Speak Up



“I don’t want any yes-men around me. I want everybody to tell me the truth even if it costs them their job” Sam Goldwyn (American film producer)

Enabling people to speak up is now an imperative to reduce the risk of wrong-doing as well as access vital knowledge and ideas from employees.

Leaders are encouraged to say their doors are always open, to host Friday-pizza-with-the-boss sessions and whistleblowing hotlines are set up, yet such organisational interventions are often too simplistic to make any sustainable change to culture.

Simply asking people to ‘speak up’ and encouraging leaders to ‘engage in conversation’ without thoroughly appreciating the impact that power differences - and prevailing social and cultural norms - have on what can be spoken, and what is heard, is naïve at best. At worst it leads to organisational cynicism, as an issue of critical practical importance becomes trivialised into ritualised listening, consultation and training exercises.

“The world may admire the truth-tellers, but few will want to employ them.” Charles Handy

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My research with John Higgins, published in our new book Speak Up and in our research reports ‘Being Silenced and Silencing Others (2017) and Speaking Truth to Power at Work (2019), explores findings from a five-year project into ‘speaking truth to power’ in organisations.

We discovered, through our interviews, organisational studies, workshops with groups of senior executives and our comprehensive research into our own experiences, that ‘speaking truth to power’ is relational. Although the vast amount of management writing and leadership development efforts focus on individual bravery and courage in speaking up (which is important), relatively little effort is focused on improving the way we listen up and skilfully invite others to speak. We need to focus on both. I am working with organisations and teams to improve both through developing the skills in speaking up andthrough leaders, recognizing they may be perceived as being more powerful in the eye and experience of others, attempting to enable others to speak up to them and spotting where they have (often inadvertently) acted to keep others silent.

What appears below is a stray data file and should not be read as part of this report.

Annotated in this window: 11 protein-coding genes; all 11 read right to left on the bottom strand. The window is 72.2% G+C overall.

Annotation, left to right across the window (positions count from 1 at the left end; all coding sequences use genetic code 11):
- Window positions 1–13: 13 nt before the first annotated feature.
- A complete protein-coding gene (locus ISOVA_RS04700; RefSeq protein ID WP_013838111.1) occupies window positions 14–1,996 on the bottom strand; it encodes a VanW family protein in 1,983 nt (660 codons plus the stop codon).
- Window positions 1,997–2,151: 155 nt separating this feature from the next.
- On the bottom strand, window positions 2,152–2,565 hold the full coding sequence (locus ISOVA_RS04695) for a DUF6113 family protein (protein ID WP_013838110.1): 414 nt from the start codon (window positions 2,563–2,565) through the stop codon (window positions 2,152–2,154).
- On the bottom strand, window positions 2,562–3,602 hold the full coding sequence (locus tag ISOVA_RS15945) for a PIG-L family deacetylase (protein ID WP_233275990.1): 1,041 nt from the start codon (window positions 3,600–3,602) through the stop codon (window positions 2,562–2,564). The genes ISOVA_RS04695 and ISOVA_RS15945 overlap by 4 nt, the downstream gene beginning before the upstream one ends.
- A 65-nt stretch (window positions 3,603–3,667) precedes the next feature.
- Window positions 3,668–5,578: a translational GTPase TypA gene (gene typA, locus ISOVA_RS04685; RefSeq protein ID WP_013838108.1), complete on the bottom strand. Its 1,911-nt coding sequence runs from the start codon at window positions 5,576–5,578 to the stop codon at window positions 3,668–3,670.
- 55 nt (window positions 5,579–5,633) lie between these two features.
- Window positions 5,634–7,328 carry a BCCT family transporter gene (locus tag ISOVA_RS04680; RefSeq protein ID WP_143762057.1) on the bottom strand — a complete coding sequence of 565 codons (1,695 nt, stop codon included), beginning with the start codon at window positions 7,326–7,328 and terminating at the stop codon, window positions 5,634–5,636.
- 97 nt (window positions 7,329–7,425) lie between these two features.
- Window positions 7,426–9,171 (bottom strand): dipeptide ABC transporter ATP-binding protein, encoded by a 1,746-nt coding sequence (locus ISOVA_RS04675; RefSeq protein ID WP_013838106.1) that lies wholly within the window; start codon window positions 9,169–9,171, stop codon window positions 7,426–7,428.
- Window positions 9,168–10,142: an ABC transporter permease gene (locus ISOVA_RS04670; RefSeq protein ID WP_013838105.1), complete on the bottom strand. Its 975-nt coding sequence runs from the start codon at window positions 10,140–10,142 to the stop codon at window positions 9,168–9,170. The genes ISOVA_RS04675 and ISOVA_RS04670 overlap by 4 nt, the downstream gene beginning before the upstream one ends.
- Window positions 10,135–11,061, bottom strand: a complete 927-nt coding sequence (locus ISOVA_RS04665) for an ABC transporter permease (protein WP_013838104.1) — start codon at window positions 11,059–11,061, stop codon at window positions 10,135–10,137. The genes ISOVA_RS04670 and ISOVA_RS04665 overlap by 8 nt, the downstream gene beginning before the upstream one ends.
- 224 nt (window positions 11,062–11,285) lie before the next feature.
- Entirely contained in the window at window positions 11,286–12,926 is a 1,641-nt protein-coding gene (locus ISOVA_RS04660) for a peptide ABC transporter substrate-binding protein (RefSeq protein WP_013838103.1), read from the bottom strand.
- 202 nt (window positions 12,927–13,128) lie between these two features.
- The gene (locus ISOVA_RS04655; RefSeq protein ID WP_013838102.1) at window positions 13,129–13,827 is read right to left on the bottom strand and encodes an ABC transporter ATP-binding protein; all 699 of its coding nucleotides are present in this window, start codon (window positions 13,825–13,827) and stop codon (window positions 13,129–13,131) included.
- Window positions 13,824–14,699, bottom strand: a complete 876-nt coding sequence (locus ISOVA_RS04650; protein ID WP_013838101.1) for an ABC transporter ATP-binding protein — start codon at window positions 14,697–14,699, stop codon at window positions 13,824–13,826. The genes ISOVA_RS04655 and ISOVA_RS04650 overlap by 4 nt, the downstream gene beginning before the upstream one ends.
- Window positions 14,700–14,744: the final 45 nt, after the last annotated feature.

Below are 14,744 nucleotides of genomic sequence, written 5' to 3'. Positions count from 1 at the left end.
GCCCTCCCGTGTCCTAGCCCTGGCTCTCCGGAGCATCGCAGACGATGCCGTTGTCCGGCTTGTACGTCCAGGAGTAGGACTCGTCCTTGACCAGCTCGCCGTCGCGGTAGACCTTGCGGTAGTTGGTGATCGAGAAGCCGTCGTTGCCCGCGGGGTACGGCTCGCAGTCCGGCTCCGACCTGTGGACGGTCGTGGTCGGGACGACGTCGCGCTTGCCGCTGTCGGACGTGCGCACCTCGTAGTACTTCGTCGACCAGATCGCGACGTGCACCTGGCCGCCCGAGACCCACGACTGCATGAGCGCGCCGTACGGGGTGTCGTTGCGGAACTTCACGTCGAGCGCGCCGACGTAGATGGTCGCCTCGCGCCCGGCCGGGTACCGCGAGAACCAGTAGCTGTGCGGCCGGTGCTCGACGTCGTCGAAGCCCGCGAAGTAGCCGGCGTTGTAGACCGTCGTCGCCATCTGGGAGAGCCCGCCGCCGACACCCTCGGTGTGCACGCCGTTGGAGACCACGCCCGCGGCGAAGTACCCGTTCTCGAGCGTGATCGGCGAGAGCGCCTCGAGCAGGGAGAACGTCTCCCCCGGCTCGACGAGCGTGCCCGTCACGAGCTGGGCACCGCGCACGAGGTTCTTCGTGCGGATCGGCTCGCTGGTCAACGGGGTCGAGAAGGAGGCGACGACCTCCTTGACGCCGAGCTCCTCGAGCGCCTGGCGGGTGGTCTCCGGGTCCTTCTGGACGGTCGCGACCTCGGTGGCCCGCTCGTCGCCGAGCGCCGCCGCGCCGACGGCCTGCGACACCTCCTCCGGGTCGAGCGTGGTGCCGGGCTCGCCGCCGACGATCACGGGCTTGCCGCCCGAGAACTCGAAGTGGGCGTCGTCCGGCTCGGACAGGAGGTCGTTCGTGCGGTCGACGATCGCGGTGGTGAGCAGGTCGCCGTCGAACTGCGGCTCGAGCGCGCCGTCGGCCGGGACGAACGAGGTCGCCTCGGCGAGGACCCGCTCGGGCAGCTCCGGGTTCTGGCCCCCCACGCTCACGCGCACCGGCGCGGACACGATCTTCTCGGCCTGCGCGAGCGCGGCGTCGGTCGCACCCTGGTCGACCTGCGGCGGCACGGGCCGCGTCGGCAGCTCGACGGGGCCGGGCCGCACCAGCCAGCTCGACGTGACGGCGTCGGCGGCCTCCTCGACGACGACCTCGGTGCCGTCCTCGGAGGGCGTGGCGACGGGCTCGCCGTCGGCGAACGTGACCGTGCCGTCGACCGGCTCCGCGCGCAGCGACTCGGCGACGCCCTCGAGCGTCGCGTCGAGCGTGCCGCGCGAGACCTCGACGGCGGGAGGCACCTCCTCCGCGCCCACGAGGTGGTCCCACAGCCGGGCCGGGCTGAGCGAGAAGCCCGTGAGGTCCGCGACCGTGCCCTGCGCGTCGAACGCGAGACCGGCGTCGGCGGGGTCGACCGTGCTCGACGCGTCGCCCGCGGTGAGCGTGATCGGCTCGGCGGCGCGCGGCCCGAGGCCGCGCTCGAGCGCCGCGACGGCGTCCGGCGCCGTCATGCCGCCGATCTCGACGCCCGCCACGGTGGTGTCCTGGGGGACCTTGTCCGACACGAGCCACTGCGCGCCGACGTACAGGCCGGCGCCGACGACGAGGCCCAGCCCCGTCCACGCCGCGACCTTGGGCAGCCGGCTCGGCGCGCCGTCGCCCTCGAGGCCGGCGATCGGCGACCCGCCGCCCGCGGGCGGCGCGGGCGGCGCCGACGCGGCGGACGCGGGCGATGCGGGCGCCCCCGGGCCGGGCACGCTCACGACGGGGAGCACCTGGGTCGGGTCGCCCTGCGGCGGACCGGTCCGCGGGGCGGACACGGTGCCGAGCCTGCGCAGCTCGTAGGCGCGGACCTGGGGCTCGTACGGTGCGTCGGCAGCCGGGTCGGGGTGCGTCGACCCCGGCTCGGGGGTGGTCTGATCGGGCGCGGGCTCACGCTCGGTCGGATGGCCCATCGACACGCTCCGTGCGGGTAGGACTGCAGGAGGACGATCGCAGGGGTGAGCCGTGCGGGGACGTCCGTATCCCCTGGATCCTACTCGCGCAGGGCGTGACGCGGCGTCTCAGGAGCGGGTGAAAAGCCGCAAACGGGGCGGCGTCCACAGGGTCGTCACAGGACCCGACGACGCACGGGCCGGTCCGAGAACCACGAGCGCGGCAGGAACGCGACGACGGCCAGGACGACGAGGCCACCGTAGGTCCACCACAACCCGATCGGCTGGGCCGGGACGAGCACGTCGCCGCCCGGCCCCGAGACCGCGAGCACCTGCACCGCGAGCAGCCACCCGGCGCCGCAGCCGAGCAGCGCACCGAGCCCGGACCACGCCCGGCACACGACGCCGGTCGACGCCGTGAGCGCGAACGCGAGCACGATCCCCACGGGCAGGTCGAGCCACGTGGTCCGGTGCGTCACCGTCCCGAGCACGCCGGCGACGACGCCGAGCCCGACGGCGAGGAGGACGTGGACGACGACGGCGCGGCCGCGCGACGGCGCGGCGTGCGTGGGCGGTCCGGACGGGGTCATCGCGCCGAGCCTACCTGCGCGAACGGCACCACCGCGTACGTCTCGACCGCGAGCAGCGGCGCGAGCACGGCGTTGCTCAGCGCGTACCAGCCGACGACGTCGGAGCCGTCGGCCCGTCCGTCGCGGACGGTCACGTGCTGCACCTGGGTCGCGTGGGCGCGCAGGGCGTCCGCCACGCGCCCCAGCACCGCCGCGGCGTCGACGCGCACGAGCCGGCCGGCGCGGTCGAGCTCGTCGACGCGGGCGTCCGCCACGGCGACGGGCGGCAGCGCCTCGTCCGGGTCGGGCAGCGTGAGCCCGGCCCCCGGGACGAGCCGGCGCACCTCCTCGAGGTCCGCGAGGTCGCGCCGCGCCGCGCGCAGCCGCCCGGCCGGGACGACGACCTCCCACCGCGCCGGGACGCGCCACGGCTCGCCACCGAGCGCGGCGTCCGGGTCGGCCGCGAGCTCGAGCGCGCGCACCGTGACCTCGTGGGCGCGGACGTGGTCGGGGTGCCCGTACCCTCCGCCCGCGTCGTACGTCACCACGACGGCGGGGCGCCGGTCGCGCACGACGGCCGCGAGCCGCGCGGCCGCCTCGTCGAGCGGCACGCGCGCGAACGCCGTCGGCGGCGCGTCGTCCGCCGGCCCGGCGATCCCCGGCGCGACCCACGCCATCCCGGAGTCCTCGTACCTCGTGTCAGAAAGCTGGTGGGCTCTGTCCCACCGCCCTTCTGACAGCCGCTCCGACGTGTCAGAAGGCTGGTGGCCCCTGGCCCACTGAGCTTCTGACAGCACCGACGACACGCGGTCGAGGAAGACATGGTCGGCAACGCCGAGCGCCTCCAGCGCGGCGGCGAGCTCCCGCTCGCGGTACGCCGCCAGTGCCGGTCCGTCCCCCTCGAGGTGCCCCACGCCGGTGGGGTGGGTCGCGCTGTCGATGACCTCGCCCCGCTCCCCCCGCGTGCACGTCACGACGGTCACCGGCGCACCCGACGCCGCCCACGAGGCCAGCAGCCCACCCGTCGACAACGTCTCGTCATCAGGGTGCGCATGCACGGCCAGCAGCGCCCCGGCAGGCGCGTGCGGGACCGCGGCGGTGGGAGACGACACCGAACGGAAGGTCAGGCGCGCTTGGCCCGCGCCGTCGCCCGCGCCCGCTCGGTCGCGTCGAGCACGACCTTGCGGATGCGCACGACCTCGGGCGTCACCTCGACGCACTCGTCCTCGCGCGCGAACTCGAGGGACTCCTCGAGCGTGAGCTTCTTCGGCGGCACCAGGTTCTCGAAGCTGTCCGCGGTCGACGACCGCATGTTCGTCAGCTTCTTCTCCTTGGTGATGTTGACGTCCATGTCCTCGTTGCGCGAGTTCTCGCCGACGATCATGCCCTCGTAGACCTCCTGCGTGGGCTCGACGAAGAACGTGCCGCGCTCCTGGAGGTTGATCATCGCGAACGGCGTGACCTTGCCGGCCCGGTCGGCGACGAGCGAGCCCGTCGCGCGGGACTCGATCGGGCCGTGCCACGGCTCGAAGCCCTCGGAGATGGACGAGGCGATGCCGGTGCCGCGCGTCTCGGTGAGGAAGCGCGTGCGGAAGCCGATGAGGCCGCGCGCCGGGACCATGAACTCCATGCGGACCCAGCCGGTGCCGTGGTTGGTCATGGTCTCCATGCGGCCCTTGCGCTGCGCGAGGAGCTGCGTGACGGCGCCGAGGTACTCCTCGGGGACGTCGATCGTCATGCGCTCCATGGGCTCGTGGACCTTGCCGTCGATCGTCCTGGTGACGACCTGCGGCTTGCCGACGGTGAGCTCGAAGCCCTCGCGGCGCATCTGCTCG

We have identified five intertwined issues, which are all navigated together when speaking up and listening up. We call this the TRUTH framework and this is examined in detail in our book, Speak Up. The first two, ‘Trust’ in the value of our own (or the other’s) opinion and ‘Risk’, the awareness of the consequences of speaking up (or being spoken up to), are put first as they decide, as one research participant noted: “Am I going to move or not move?”  The latter three, ‘Understanding’, ‘Titles’ and ‘How-to’ relate to the skill of understanding the political environment, assessing how the social titles and labels (such as gender, age, job title, race) affect speaking and listening up, and then having the capacity to judge how to say things, or invite things to be said in the moment.

The ways in which power silences and the ways in which we might help others to speak up is the topic of my recent TEDx talk. It is also the focus of four Harvard Business Review articles:

Managers you’re more intimidating than you think

Do you Have Advantage Blindness?

The Problem With Saying My Door Is Always Open 

5 Questions To Ask Before You Call Out Someone More Powerful

You can view my webinar on sexual harassment, seen through the lens of our truth to power research here:

Truth to Power Videos:

1. Speaking Truth to Power - Why speaking up and listening up matters in the workplace

 2. Speaking Truth to Power - Why do we speak up or stay silent: Introducing the TRUTH framework  

 3. Speaking Truth to Power- How do we listen effectively to others

 4. Speaking Truth to Power - Speak Up and Listen Up: Trusting your and others’ opinions

 5. Speaking Truth to Power - Speak Up and Listen Up: Knowing the risks

 6. Speaking Truth to Power - Speak Up and Listen Up: Understanding power and politics

 7. Speaking Truth to Power - Speak Up and Listen Up: Why titles matter

 8. Speaking Truth to Power - How to Speak Up and Listen Up

I speak regularly on this subject at conferences and run workshops and longer leadership development programmes to improve the way people speak up and listen up inside organisational systems. If you are interested in finding out more, please do contact me here and see my publications listed in the MEDIA tab.